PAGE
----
Initially, the Rwandese rebel elements ethnically related to their counterparts they had helped to capture the instruments of power in Uganda, participated in the post-bush war administration and security organs that President Tibuhaburwa Museveni established. They held important positions.

For example, the original leader of PRA, Fred Rwigyema, held the position of State Minister of Defense, and the current President of Rwanda, Paul Kagame, held a top position in the Chieftainancy of Military Intelligence (CMI). They participated in all the atrocities in Teso and Northern Uganda. It was as if they were helping President Tibuhaburwa Museveni in order to help themselves to take power in Rwanda. This confirmed the saying that “no foreigner helps you more than he or she helps himself”

So, when President Tibuhaburwa Museveni implemented the IMF/World Bank retrenchment policy in the early 1990s, many Rwandese refugees benefited in terms of job opportunities. They occupied the positions from which Ugandans were retrenched, ostensibly to create a small efficient and effective work force.

For example an Old Boy of mine at the University of Dar-es-Saalam in the Department of Zoology, who later proceeded to UK for a Bachelors degree in Economics, and a Masters and PhD in the same field, was appointed by President Tibuhaburwa Museveni to an executive joba in the Bank of Uganda.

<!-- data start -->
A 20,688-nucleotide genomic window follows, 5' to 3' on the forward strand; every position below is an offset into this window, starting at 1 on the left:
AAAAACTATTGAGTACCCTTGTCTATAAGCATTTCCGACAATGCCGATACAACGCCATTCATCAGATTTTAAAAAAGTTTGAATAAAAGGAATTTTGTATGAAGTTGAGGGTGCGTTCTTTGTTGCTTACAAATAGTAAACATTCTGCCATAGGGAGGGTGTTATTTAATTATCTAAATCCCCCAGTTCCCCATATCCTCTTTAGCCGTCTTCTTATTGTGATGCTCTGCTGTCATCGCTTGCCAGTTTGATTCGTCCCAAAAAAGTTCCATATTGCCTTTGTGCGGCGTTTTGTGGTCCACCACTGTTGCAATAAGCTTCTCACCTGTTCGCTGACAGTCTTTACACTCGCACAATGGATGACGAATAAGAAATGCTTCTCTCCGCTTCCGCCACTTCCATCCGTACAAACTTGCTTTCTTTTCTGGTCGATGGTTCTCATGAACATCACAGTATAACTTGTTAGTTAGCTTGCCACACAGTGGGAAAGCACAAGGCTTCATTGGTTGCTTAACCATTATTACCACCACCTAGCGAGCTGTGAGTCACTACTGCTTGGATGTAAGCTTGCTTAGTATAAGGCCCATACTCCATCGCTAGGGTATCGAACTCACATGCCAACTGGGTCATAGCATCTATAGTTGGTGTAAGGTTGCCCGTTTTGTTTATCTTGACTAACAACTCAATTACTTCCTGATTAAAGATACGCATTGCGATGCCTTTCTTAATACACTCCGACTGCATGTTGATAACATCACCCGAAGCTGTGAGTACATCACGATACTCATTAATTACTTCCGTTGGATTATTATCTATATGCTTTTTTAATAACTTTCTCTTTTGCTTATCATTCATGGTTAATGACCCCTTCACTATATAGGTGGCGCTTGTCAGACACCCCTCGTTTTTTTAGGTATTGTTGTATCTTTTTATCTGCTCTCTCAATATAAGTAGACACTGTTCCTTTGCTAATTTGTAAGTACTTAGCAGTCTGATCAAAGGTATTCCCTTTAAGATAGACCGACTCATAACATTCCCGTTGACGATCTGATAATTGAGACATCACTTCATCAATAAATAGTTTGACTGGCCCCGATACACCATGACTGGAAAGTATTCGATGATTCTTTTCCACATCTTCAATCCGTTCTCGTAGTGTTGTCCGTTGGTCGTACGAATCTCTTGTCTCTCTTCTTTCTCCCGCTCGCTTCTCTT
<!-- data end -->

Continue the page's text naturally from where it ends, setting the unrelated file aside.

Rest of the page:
It was as if the President wanted to prepare for higher responsibilities in Rwanda and Africa. Indeed, after the overthrow of the Hutu dominated Juvenal Habyarimana regime in Kigali, he proceeded to Rwanda to serve as Minister of Finance. He ended up as Executive Director of the African Development Bank. The person I am writing about here is Dr Ronald Kaberuka.

Apart from participating in the NRA atrocities in Teso and Northern Uganda, which included burning almost people in a train wagon in Mukura in Teso, the future RPA rebels participated in robberies of banks and cooperative unions and societies, and in ransacking industries and/or factories in Jinja. They left Jinja and Busoga shadows of their glorious past.